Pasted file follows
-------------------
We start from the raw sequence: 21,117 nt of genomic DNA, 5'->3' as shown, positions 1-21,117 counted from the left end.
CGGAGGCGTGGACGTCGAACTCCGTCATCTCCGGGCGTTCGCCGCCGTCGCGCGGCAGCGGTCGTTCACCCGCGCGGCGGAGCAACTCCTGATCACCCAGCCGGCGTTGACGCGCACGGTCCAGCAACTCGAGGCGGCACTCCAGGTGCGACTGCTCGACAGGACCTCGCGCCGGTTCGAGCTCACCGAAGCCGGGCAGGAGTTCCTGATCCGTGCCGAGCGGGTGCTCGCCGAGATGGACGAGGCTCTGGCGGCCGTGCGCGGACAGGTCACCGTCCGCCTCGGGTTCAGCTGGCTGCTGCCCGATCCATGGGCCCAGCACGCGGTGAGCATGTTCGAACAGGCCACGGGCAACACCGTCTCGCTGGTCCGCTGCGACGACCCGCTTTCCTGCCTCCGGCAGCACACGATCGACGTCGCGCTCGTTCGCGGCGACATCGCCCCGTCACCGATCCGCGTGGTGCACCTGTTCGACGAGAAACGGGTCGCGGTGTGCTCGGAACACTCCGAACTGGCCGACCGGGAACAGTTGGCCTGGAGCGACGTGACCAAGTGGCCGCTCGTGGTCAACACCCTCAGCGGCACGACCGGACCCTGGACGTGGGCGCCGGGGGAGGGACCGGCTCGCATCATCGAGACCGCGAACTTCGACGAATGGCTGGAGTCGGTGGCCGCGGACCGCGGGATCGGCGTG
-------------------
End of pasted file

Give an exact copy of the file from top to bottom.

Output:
We start from the raw sequence: 21,117 nt of genomic DNA, 5'->3' as shown, positions 1-21,117 counted from the left end.
CGGAGGCGTGGACGTCGAACTCCGTCATCTCCGGGCGTTCGCCGCCGTCGCGCGGCAGCGGTCGTTCACCCGCGCGGCGGAGCAACTCCTGATCACCCAGCCGGCGTTGACGCGCACGGTCCAGCAACTCGAGGCGGCACTCCAGGTGCGACTGCTCGACAGGACCTCGCGCCGGTTCGAGCTCACCGAAGCCGGGCAGGAGTTCCTGATCCGTGCCGAGCGGGTGCTCGCCGAGATGGACGAGGCTCTGGCGGCCGTGCGCGGACAGGTCACCGTCCGCCTCGGGTTCAGCTGGCTGCTGCCCGATCCATGGGCCCAGCACGCGGTGAGCATGTTCGAACAGGCCACGGGCAACACCGTCTCGCTGGTCCGCTGCGACGACCCGCTTTCCTGCCTCCGGCAGCACACGATCGACGTCGCGCTCGTTCGCGGCGACATCGCCCCGTCACCGATCCGCGTGGTGCACCTGTTCGACGAGAAACGGGTCGCGGTGTGCTCGGAACACTCCGAACTGGCCGACCGGGAACAGTTGGCCTGGAGCGACGTGACCAAGTGGCCGCTCGTGGTCAACACCCTCAGCGGCACGACCGGACCCTGGACGTGGGCGCCGGGGGAGGGACCGGCTCGCATCATCGAGACCGCGAACTTCGACGAATGGCTGGAGTCGGTGGCCGCGGACCGCGGGATCGGCGTG